One mechanism to deal with perceived rejection has been shown to be a shift in one owns attention from the self to others [10, 11]. The decrease in attention to the self was suggested to protect the self from devaluating experiences, while the increase of attention to others would serve to re-establish and maintain social relationships . Such attention shifts has been measured by simple behavioral tests such as the choice of participants to sit down on a chair in front of a mirror or not . Twenge and colleagues  used this paradigm to investigate effects of social rejection induced by faked feedback on a personality questionnaire: Participants, who were told that their questionnaire results show that they are likely to spend their future alone, chose less often the chair facing a mirror compared to those participants without feedback as well as those that were told that the results predict rewarding relationships or misfortune. The authors concluded that people who feel socially excluded are averse to attention to the self. It has been shown that self-awareness initiates self-evaluation [13–16]. Thus, avoiding cues that increase self-awareness may help to avoid or reduce negative self-evaluative processes such as those induced by assuming to have a personality that is so miserable that it will lead to a lonely future . Assuming that BPD patients expect being rejected in the absence of acute social exclusion, they may avoid cues of self-awareness more than healthy control participants without such an exclusion context.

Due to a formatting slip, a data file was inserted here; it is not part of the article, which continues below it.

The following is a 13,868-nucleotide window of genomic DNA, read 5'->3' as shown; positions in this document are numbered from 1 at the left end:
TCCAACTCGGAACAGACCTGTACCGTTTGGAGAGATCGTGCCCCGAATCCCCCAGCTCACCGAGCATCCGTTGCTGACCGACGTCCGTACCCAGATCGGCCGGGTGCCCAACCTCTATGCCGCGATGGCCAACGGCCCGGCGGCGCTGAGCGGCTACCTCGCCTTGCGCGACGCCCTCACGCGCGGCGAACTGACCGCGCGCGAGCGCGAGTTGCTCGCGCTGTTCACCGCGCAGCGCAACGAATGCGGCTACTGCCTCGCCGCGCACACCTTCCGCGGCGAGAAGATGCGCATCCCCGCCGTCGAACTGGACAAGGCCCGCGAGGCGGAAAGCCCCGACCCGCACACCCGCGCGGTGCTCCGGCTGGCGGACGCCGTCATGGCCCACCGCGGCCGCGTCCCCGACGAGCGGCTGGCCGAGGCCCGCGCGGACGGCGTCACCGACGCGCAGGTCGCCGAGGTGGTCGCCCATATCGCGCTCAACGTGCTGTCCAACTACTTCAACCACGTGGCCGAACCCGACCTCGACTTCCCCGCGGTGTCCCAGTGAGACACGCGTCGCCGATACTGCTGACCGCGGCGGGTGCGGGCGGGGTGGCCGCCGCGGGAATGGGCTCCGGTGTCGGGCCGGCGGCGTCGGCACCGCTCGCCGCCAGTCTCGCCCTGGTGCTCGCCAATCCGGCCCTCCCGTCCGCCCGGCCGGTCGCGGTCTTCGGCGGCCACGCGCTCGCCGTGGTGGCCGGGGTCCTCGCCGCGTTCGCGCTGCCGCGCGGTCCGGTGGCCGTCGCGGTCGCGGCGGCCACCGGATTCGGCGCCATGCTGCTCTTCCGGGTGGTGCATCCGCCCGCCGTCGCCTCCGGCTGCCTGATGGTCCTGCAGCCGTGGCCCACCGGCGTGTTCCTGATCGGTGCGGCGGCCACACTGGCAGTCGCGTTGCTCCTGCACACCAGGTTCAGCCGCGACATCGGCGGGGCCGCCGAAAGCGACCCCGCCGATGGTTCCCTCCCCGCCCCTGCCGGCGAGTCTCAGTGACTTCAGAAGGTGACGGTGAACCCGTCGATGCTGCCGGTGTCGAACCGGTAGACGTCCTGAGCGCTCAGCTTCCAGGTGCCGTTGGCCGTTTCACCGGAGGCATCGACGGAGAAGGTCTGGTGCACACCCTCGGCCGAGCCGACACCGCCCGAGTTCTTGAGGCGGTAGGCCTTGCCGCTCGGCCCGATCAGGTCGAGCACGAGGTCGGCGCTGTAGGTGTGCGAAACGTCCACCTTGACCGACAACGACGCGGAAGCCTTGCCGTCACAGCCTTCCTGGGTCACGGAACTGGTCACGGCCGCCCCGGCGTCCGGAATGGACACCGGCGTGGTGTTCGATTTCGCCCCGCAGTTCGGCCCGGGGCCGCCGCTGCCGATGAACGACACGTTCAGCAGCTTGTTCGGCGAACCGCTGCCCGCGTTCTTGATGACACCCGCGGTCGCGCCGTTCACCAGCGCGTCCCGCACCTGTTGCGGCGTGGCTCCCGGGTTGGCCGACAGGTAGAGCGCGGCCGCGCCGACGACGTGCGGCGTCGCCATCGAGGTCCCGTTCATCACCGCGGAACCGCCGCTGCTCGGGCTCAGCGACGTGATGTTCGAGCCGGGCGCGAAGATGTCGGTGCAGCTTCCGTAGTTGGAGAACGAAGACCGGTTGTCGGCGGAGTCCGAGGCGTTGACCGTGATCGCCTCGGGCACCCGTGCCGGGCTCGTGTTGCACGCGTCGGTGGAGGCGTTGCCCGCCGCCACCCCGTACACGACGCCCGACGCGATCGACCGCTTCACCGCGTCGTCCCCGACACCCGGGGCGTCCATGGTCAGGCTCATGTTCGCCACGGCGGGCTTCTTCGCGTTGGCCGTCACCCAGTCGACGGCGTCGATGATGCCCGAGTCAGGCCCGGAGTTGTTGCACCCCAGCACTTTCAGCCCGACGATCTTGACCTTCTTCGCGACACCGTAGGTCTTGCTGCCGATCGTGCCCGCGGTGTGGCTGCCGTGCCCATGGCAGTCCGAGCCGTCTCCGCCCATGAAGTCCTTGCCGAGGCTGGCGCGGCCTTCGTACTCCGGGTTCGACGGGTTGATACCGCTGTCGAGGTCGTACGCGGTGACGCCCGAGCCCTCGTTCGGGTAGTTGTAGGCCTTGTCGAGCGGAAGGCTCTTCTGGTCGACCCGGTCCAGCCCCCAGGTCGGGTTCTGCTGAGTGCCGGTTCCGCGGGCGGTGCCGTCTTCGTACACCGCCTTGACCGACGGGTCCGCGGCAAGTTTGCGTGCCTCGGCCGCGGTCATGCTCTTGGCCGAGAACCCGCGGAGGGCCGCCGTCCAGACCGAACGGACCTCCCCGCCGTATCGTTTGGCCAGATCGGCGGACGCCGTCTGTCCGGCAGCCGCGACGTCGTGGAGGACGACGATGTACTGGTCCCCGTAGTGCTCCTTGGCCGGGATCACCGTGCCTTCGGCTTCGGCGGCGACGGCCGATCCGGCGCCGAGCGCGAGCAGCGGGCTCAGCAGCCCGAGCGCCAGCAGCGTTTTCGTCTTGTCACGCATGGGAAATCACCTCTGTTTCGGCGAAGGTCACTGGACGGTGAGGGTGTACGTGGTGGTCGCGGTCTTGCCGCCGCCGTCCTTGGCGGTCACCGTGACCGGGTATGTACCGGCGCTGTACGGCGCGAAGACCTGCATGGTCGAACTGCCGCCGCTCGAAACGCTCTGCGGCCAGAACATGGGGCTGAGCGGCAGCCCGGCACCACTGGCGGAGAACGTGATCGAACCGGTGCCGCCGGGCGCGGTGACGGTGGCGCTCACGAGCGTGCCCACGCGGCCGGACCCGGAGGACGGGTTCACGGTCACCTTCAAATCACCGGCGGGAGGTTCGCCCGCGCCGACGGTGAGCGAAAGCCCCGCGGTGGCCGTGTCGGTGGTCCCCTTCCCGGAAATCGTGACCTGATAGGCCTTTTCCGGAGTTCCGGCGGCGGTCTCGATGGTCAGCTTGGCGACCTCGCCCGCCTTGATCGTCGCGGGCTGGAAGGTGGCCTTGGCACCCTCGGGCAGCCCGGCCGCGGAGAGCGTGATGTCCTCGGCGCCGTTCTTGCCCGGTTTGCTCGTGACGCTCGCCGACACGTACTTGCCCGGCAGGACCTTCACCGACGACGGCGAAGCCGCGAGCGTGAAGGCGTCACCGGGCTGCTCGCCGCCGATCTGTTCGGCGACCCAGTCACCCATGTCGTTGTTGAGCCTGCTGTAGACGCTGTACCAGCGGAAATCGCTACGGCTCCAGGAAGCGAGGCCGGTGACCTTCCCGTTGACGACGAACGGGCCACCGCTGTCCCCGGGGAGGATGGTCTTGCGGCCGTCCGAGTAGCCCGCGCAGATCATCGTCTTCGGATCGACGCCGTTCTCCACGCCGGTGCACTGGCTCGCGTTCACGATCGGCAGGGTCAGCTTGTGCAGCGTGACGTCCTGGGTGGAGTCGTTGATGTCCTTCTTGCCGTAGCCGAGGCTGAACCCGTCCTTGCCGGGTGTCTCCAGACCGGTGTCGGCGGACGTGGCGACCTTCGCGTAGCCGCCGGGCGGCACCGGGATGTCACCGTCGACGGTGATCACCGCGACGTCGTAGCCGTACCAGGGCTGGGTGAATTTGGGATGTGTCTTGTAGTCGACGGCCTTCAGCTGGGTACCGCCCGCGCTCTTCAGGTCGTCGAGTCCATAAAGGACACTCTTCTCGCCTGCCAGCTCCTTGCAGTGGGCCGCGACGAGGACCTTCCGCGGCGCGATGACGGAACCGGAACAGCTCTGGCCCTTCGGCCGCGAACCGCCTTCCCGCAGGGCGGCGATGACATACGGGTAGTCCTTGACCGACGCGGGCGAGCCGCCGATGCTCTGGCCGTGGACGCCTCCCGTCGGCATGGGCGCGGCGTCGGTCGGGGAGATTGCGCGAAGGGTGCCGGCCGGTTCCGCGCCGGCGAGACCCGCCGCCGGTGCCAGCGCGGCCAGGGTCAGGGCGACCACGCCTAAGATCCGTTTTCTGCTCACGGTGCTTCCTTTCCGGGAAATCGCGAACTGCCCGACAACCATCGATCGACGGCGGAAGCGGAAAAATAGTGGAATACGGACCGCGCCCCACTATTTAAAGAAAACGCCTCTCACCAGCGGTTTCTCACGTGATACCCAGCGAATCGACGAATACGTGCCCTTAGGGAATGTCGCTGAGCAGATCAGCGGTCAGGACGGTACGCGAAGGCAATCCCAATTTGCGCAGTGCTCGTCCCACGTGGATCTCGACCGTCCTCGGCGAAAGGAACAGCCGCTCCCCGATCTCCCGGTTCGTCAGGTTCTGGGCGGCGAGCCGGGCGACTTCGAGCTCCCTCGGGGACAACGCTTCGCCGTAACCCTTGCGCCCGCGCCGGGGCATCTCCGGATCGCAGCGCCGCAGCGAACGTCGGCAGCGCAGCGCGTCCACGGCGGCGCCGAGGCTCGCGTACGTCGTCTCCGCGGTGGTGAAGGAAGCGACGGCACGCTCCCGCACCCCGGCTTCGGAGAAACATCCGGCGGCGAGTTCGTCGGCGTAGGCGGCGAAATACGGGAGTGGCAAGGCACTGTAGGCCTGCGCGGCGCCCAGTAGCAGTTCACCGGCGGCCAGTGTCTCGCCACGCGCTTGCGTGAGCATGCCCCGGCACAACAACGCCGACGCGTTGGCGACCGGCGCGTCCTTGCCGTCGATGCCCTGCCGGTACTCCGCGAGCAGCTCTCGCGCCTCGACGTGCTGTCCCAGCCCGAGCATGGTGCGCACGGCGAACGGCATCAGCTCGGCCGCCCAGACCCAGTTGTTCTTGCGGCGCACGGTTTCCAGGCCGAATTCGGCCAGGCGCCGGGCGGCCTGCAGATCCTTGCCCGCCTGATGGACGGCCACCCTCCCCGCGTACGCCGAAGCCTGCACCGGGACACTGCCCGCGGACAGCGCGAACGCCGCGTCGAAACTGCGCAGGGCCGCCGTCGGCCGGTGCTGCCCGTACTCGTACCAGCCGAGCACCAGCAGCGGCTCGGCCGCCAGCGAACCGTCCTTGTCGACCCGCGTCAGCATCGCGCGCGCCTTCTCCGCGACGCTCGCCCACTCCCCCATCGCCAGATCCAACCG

Due to these findings, we hypothesized that BPD patients would avoid to sit on a chair facing to a mirror even in the absence of an actual rejection experience, which healthy control participants would do less often. As self-awareness cues may be particularly salient to BPD patients due to their negative and shame-prone self-concept [17–21], we also expected that BPD patients would adjust their behavior more intentionally. To examine this, we were also interested in whether the seating would be chosen intentionally or not and whether this would differ between BPD patients and healthy controls.
Thirty women with BPD and 30 healthy women (HC) matched according to age and education participated in this study as part of a larger study on self-referential processing. We informed all participants regarding study procedures and obtained written informed consent. The study followed the Declaration of Helsinki. Research Ethics Board II of Heidelberg University, Germany, had approved the study. Exclusion criteria for all participants were any traumatic brain injuries and lifetime schizophrenia or bipolar I disorder, mental or developmental disorders as well as substance dependency during the last year and current substance abuse. HC had to be free of any current or lifetime mental illness and psychotropic medication. Trained clinical psychologist obtained the diagnosis of BPD using the International Personality Disorder Examination (IPDE; ). Axis I disorders were assessed using the Structured Interview for DSM-IV . Borderline symptom severity was measured using the short version of the Borderline Symptom List (BSL-23; ).